You’ve rehearsed in many of Manchester’s rundown practice spaces that over the years have housed many bands who’ve then opted for luxury when they got more recognition. How important is your physical environment when writing? Do you think there’s a correlation with good art and decaying spaces?

It’s a financial necessity that drives artists of all kinds to gravitate to old mill spaces and similar. Often there’s an element of exploitation. Some absentee landlords know artists will work in dilapidated conditions because they can’t afford anything else, then when they decide to up the rent or convert for a more lucrative demographic, out go the artists. Luckily, there are still some supportive individuals who help facilitate creativity.

There is also something more irrational or ritualistic that drives me towards these crumbling spaces on the outskirts. They seem to exist in marginal zones. The utilitarian, cell-like nature of the kind of rooms I’ve inhabited over the years resonates with me. I’ve often thought I would be unable to work in plush surroundings. This often reaches perverse levels, particularly in winter, when you can see your own breath. The orange electric heater has been a crucial part of the creative process. I don’t know if it’s as simple as ‘decaying spaces = good art’, but raw mill spaces have always been a part of my adult life, and are conducive to the creative process.

Are you enjoying playing the new material live?

It’s a different headspace. It took a good couple of months to figure out the jigsaw of how I was going to present it live. I had to pull the album apart to its component pieces and think about how, who, why. I knew I wanted to bring the fuller arrangements to life for this record.

Lonelady live is a four-piece. Rather than opt for the playback from a laptop route, I wanted people onstage, moving dials and hitting drum pads in a more organic and visually energetic way. This seems to be more energising for audiences and it’s certainly more enjoyable for me to have more company and movement onstage. I’ve purposely – and perversely, some might say – used older gear, which, to many people’s chagrin, including mine, can mean eccentricities occur. We have an old Simmons drum pad that misfires and often has a life of its own. But it’s all part of the aesthetic. You have to choose an approach that’s right for you, not just take the easiest route.

How has playing with a band changed the way you approach gigs?

For this album I want to keep things groove-oriented, the feeling onstage and with the audience being that we’re all in a club together. I’m much happier in murky rooms. Playing sunny festivals in fields has been a challenge for me.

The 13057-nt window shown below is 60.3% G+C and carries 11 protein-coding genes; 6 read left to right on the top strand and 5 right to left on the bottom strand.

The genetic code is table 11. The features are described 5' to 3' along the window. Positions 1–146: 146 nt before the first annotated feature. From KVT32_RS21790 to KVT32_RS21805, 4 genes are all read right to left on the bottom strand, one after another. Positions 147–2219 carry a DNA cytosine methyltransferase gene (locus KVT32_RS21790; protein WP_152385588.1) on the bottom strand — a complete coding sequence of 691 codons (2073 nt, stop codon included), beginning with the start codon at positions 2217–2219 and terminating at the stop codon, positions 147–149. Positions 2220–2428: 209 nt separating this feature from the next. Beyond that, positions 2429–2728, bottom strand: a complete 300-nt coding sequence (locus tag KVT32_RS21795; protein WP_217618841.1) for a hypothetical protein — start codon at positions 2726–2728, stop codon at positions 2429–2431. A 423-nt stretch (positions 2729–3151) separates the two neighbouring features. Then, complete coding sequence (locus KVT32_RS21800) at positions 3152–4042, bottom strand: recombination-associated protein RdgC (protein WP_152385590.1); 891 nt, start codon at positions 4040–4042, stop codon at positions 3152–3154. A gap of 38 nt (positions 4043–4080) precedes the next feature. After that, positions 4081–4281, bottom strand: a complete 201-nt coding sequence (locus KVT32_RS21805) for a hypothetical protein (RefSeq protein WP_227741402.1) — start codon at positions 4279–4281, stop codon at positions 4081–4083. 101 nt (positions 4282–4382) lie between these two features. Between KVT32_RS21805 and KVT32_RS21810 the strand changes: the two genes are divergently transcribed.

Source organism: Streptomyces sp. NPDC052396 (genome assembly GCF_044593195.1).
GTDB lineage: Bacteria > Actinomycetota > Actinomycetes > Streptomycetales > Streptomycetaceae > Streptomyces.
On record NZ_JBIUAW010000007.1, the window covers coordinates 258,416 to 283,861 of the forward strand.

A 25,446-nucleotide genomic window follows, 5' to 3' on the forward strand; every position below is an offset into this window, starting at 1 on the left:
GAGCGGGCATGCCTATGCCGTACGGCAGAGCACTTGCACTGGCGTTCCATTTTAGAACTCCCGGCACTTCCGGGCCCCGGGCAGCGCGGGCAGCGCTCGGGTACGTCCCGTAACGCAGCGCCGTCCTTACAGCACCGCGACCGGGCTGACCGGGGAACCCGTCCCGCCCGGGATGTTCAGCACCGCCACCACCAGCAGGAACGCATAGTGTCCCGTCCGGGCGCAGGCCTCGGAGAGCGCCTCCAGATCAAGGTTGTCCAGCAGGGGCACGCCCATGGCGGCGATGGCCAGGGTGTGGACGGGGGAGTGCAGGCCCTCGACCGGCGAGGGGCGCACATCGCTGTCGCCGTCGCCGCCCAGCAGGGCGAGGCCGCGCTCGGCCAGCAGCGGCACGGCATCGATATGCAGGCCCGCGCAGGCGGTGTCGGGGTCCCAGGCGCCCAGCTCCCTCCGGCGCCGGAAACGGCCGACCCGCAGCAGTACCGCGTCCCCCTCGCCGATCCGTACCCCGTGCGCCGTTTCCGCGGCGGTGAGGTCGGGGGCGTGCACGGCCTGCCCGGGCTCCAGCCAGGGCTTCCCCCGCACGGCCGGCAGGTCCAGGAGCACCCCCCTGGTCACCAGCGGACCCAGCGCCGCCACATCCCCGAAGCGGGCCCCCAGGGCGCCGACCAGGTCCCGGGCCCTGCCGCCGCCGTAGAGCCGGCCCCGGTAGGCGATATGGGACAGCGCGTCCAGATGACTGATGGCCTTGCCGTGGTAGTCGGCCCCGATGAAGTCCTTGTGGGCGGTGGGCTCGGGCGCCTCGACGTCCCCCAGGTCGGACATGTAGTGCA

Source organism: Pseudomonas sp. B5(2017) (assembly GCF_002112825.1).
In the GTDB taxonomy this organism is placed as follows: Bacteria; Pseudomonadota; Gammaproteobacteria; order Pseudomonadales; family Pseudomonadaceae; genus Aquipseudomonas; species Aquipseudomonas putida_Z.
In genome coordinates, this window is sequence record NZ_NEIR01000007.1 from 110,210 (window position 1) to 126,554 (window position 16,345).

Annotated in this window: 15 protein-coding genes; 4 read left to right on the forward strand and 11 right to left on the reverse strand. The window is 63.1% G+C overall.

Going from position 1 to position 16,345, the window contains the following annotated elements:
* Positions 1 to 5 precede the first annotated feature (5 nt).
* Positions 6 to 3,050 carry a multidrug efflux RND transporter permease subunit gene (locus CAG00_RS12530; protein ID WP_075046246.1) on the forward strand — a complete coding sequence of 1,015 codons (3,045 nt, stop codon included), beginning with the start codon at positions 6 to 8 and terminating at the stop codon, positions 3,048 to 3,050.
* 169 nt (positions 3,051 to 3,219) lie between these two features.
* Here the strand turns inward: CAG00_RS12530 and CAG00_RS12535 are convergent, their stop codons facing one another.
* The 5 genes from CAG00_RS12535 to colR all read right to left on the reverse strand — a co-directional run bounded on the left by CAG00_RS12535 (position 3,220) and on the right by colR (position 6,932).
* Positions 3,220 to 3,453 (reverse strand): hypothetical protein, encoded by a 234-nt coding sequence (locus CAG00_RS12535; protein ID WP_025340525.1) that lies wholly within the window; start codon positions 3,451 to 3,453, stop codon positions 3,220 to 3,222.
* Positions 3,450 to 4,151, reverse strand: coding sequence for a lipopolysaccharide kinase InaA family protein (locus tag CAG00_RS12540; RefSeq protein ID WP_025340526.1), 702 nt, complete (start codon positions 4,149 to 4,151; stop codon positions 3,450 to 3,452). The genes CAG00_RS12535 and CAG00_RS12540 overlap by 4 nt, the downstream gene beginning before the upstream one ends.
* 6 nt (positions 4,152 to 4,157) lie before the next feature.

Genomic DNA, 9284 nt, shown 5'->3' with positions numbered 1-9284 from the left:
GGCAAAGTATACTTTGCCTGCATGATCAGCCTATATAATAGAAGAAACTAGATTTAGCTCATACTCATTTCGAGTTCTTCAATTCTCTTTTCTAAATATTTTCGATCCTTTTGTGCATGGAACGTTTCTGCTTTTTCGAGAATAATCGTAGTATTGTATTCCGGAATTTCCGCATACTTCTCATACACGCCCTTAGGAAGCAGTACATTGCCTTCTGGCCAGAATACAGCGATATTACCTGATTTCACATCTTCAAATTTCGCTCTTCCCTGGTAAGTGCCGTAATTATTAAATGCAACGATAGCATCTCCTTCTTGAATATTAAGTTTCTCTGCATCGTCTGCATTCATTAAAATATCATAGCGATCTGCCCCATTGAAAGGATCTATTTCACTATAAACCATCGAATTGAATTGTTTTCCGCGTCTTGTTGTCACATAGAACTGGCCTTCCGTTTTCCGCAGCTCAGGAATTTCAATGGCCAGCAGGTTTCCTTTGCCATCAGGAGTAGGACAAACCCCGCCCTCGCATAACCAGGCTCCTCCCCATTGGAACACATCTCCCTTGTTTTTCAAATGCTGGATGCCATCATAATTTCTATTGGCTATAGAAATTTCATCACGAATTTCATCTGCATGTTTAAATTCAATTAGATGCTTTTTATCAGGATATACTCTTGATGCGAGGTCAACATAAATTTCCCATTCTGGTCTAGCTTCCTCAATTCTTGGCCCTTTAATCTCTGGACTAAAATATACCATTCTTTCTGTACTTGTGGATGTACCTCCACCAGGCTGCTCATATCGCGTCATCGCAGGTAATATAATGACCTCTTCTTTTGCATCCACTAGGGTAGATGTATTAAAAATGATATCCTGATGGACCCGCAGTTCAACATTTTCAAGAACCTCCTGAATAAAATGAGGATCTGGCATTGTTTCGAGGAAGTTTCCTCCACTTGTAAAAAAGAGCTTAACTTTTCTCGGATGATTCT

Has the way you write and play changed since Nerve Up?

Not really. I write alone in my home studio. I play all the instruments except real drums – they come later – and writing and producing are processes that occur in tandem for me. I don’t tend to see the songs as demos to be recorded ‘properly’ later. I try to capture atmospheres and shape the sound as I go along. I build up the detail of the song gradually until it’s finished. The starting point is usually a skeletal sketch and I nearly always use the drum machine to get things going, sometimes just playing for hours along to a never-ending beat. It’s very immersive, and no one else is a part of this process.

Is there anything you’ll do differently next time you record?

I can’t see my process being dramatically different. I have some new studio equipment which will hopefully inform the next phase in a positive way. I would certainly appreciate a more stable studio environment, such as not moving gear round all the time, and that’s what I’m aiming for, so there are as few obstacles between getting up in the morning and being in the studio and starting work. I do, very broadly speaking, have an idea of what I’m after, and I would like to integrate writing into daily life more, make other tasks fit around the writing rather than vice versa.

Do you have a philosophy as an artist?

No, but I do feel quite certain about some things. Call it an inner drive or compulsion. I couldn’t quite articulate what that is, which is why I do music I guess, but it’s there 24/7.

Lonelady performs at Gorilla on 1 October.

Nathan McIlroy & Tasha Franek